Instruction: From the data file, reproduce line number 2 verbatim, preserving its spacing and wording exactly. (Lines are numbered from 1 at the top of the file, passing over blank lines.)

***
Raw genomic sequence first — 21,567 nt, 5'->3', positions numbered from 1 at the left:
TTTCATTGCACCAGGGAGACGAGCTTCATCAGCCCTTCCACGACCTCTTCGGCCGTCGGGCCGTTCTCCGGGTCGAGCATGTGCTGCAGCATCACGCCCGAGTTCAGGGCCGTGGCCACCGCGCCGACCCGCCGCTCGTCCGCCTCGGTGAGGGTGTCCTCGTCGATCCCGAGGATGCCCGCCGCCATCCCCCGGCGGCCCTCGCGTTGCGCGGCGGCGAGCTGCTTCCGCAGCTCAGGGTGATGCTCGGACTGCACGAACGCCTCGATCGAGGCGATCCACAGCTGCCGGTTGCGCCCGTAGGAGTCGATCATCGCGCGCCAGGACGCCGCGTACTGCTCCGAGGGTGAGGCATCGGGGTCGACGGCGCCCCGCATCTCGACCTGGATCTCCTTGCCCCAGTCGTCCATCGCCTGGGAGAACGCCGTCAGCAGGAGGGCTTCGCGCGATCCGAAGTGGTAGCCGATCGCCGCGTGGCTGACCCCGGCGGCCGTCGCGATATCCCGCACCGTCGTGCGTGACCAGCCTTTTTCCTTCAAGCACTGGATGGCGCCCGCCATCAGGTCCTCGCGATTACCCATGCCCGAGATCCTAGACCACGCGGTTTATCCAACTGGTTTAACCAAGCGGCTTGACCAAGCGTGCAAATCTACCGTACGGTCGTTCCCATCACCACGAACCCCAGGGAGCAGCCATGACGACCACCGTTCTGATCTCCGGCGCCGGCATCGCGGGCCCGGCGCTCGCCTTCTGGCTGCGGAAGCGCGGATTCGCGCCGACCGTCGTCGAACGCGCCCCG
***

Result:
TTTCATTGCACCAGGGAGACGAGCTTCATCAGCCCTTCCACGACCTCTTCGGCCGTCGGGCCGTTCTCCGGGTCGAGCATGTGCTGCAGCATCACGCCCGAGTTCAGGGCCGTGGCCACCGCGCCGACCCGCCGCTCGTCCGCCTCGGTGAGGGTGTCCTCGTCGATCCCGAGGATGCCCGCCGCCATCCCCCGGCGGCCCTCGCGTTGCGCGGCGGCGAGCTGCTTCCGCAGCTCAGGGTGATGCTCGGACTGCACGAACGCCTCGATCGAGGCGATCCACAGCTGCCGGTTGCGCCCGTAGGAGTCGATCATCGCGCGCCAGGACGCCGCGTACTGCTCCGAGGGTGAGGCATCGGGGTCGACGGCGCCCCGCATCTCGACCTGGATCTCCTTGCCCCAGTCGTCCATCGCCTGGGAGAACGCCGTCAGCAGGAGGGCTTCGCGCGATCCGAAGTGGTAGCCGATCGCCGCGTGGCTGACCCCGGCGGCCGTCGCGATATCCCGCACCGTCGTGCGTGACCAGCCTTTTTCCTTCAAGCACTGGATGGCGCCCGCCATCAGGTCCTCGCGATTACCCATGCCCGAGATCCTAGACCACGCGGTTTATCCAACTGGTTTAACCAAGCGGCTTGACCAAGCGTGCAAATCTACCGTACGGTCGTTCCCATCACCACGAACCCCAGGGAGCAGCCATGACGACCACCGTTCTGATCTCCGGCGCCGGCATCGCGGGCCCGGCGCTCGCCTTCTGGCTGCGGAAGCGCGGATTCGCGCCGACCGTCGTCGAACGCGCCCCG